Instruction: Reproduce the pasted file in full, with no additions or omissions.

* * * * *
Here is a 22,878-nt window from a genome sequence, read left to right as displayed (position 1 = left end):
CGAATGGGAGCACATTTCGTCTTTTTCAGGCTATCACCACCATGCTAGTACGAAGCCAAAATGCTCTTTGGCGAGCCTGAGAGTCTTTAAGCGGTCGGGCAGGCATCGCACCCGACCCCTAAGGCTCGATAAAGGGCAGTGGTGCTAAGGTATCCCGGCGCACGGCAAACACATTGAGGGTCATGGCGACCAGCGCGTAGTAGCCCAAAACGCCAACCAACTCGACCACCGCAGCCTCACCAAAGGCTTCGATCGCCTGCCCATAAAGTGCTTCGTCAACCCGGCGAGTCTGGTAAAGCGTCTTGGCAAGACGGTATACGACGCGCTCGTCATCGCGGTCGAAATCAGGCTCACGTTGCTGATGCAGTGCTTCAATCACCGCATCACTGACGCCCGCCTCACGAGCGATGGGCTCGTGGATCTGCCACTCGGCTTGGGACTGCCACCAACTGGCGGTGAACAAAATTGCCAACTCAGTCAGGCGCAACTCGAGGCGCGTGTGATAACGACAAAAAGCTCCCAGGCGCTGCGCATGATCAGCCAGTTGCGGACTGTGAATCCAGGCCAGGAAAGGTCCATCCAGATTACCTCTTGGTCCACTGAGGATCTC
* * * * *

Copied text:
Here is a 22,878-nt window from a genome sequence, read left to right as displayed (position 1 = left end):
CGAATGGGAGCACATTTCGTCTTTTTCAGGCTATCACCACCATGCTAGTACGAAGCCAAAATGCTCTTTGGCGAGCCTGAGAGTCTTTAAGCGGTCGGGCAGGCATCGCACCCGACCCCTAAGGCTCGATAAAGGGCAGTGGTGCTAAGGTATCCCGGCGCACGGCAAACACATTGAGGGTCATGGCGACCAGCGCGTAGTAGCCCAAAACGCCAACCAACTCGACCACCGCAGCCTCACCAAAGGCTTCGATCGCCTGCCCATAAAGTGCTTCGTCAACCCGGCGAGTCTGGTAAAGCGTCTTGGCAAGACGGTATACGACGCGCTCGTCATCGCGGTCGAAATCAGGCTCACGTTGCTGATGCAGTGCTTCAATCACCGCATCACTGACGCCCGCCTCACGAGCGATGGGCTCGTGGATCTGCCACTCGGCTTGGGACTGCCACCAACTGGCGGTGAACAAAATTGCCAACTCAGTCAGGCGCAACTCGAGGCGCGTGTGATAACGACAAAAAGCTCCCAGGCGCTGCGCATGATCAGCCAGTTGCGGACTGTGAATCCAGGCCAGGAAAGGTCCATCCAGATTACCTCTTGGTCCACTGAGGATCTC